How Purdue bizarrely blew its NCAA tournament game
There are going to be many plays on the highlight reel for Little Rock and a hundred missed opportunities that will be rushing through the minds of Purdue players over the next few days, weeks, months and years. But one possession, the final one of the regulation game, was the oddest one so far at the tournament. It didn’t necessarily cost Purdue the game, but it was such a mental lapse (think Chris Webber or Fred Brown Lite) that it deserves a second look and at least the consideration that Purdue might be comfortably in the second round.
How does one blow a 13-point lead with 3:25 remaining? It’s simple, really: Turnovers, bad shots, stupid fouls, your opponent getting hot and, usually, but not in this case, missed free throws. For Purdue, this blown lead involved a bizarre play immediately after Josh Hagins drilled a three to tie the game late. Here’s that replay. Notice two things: There’s 5.1 seconds on the clock and Purdue has two timeouts.
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— NCAA March Madness (@marchmadness) March 17, 2016
So, not only does Purdue have plenty of time to score the go-ahead basket, they have enough time to get the ball to half court with, like, 3.3 seconds left, call timeout and then run a play from there. They have enough time for a three pointer and a tip-in. They had enough time for literally anything.
Instead, here’s what happened, in devastating picture form.
That’s forward Vince Edwards who received the pass with that 5.1 seconds left on the clock. Much like the aforementioned Webber in the infamous 1993 championship game, Edwards froze, but instead of traveling (and not getting called for it like Webber), he just stood there. He was so Frozen he’ll probably end up on my daughter’s lunchbox next week. After two seconds he started to move, with all the haste of a guard at the start of the game, then threw the ball to the only teammate who was near half court, who then heaved it, obviously, to no avail.
1. You never want to rip a college kid, so let’s go with coach Matt Painter instead. First of all, there’s no reason Edwards should have had that ball inbounded to him. There’s no reason his teammates should have abandoned him. It suggests Purdue panicked and had no set play for such a situation, which is like a school not practicing fire drills. You hope you’ll never have to use it, but it happens and when it does, you need to be ready. And if you’re not, the players need to know to call timeout.
2. That being said, it’s odd, and unfortunate, that Edwards’ panic move was to freeze instead of calling timeout like almost every other player would have (whether they had one or not). In case you could tell how disorganized things were going to be, look at Purdue after the shot. If basketball shorts had pockets, these guys would have had their hands in them.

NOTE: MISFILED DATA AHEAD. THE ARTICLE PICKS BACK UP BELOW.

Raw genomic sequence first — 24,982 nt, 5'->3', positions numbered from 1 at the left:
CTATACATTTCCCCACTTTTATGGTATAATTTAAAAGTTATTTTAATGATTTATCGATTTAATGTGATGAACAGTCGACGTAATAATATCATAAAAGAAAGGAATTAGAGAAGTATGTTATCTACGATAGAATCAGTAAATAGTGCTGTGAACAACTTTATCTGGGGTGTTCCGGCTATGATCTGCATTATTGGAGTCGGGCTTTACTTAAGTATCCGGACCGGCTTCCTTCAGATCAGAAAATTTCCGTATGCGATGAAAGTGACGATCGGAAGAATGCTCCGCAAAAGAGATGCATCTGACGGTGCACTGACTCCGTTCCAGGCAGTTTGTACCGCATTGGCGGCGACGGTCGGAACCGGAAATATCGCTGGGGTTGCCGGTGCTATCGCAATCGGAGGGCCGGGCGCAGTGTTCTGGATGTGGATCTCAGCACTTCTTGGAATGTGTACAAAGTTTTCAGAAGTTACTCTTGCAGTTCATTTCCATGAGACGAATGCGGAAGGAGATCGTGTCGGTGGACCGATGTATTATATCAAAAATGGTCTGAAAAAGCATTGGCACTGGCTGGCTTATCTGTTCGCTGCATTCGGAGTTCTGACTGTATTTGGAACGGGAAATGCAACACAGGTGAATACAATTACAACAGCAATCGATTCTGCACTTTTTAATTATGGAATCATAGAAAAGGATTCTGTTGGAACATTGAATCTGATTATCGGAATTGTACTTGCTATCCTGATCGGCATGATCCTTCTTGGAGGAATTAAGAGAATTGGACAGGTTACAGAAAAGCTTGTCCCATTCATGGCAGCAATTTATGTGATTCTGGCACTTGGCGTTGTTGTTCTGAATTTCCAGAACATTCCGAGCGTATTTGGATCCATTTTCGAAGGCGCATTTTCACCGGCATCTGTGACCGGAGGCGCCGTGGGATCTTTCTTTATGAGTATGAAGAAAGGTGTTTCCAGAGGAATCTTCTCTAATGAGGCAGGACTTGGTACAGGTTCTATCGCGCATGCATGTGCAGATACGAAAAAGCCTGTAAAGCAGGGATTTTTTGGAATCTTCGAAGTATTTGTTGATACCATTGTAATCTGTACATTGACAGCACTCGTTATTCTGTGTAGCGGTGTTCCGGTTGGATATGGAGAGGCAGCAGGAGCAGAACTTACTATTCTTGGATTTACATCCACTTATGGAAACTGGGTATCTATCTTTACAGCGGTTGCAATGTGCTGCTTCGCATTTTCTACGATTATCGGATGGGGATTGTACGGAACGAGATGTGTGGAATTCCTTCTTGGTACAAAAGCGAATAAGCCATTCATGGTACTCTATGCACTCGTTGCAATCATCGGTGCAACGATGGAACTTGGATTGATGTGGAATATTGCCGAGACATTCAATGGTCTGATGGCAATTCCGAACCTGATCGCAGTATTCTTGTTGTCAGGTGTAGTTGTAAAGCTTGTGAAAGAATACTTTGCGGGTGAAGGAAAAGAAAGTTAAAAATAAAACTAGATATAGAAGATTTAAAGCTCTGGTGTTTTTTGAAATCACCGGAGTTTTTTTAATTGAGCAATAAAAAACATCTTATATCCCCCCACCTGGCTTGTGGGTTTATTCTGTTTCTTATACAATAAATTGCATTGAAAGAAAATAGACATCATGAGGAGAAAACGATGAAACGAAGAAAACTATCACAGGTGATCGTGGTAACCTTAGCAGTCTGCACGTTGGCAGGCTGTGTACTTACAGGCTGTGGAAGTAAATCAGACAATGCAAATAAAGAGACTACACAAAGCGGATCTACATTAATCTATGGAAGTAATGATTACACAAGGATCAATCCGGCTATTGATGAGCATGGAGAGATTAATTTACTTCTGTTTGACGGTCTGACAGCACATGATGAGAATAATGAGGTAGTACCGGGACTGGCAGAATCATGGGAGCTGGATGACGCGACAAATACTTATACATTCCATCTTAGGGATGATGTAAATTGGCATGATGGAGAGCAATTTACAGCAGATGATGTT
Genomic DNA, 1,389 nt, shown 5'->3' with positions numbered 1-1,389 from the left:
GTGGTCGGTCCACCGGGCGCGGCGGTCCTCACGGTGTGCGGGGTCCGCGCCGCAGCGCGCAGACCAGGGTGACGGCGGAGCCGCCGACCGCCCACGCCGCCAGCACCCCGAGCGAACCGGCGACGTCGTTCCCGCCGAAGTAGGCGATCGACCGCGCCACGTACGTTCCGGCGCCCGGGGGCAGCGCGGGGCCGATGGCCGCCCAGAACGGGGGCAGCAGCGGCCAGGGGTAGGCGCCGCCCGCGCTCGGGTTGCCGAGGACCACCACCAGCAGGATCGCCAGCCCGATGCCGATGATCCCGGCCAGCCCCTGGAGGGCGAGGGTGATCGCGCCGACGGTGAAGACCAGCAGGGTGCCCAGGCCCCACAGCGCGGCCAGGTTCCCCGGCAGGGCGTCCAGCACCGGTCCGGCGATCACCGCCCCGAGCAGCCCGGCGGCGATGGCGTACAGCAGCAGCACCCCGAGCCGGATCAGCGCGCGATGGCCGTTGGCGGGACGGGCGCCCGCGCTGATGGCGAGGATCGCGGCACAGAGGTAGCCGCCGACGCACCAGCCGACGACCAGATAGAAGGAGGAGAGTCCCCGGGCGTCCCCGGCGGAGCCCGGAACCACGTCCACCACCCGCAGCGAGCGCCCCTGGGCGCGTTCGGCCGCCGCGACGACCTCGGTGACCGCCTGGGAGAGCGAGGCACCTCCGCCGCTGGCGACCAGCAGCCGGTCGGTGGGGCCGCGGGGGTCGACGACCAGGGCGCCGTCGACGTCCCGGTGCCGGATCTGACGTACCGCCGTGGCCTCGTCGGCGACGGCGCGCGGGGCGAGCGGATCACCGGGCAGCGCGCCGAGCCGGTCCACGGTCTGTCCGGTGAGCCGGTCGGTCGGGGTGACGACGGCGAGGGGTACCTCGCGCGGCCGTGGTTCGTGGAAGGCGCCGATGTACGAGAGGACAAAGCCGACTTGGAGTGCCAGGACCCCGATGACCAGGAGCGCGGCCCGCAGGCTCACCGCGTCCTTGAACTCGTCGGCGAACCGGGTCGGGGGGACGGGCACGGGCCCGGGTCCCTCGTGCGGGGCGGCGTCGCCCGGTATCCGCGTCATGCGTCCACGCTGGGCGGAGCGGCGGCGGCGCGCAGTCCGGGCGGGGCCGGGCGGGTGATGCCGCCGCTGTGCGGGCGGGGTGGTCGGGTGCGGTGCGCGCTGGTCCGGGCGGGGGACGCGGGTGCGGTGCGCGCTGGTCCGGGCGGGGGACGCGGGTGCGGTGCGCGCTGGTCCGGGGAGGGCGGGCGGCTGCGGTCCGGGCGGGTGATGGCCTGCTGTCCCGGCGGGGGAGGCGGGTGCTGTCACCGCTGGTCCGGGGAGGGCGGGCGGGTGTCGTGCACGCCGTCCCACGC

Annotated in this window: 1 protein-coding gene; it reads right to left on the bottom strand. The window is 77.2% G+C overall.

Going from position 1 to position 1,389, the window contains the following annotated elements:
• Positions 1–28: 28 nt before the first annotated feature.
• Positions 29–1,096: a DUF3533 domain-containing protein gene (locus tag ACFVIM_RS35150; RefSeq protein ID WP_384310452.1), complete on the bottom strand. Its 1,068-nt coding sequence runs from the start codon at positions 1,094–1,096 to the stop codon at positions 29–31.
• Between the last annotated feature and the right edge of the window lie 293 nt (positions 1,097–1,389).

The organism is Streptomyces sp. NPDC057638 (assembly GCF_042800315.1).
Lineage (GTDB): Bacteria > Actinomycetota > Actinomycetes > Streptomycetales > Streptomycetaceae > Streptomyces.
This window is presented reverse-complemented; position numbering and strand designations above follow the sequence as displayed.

3. How any other Purdue player on the court doesn’t call timeout while watching this whole thing unfold is beyond me. Because let’s remember: THERE WERE 5.1 SECONDS LEFT. Off the top of my head here was the time left when the ball was inbounded on some of the tournament’s most famous buzzer beater Christian Laettner (2.1 seconds), Christian Laettner (2.6), James Forrest (0.8), Tate George (1.0), Bryce Drew (2.5), Drew Nicholas (5.0) and Tyus Edney (4.8). And those are just the first ones I thought of! Of them, the first Laettner, George, Drew, Nicholas and Edney all started on the baseline (like Purdue’s) and Edney ran the full distance himself! I can’t stress how much time was left.
4. The No. 12 over No. 5 upset is commonplace. The lower seed wins about 1/3rd of those matchups and is already 2-for-3 in this tournament. With a shorter shot clock it seems that there’s been a ton of late-game, double-digit comebacks this year (but that may be just anecdotal, I’ve yet to see a breakdown of how the 30-second shot clock changed the game). Teams blow leads and/or make comebacks all the time. Not like this, however. Basketball teams don’t play for OT. This isn’t the NFL!
5. Purdue didn’t blow the game with that abysmal play at the end of overtime. It merely blew a very, very good chance to win the game. For those two interminable seconds, Edwards might as well have been fitting Little Rock for its glass slipper.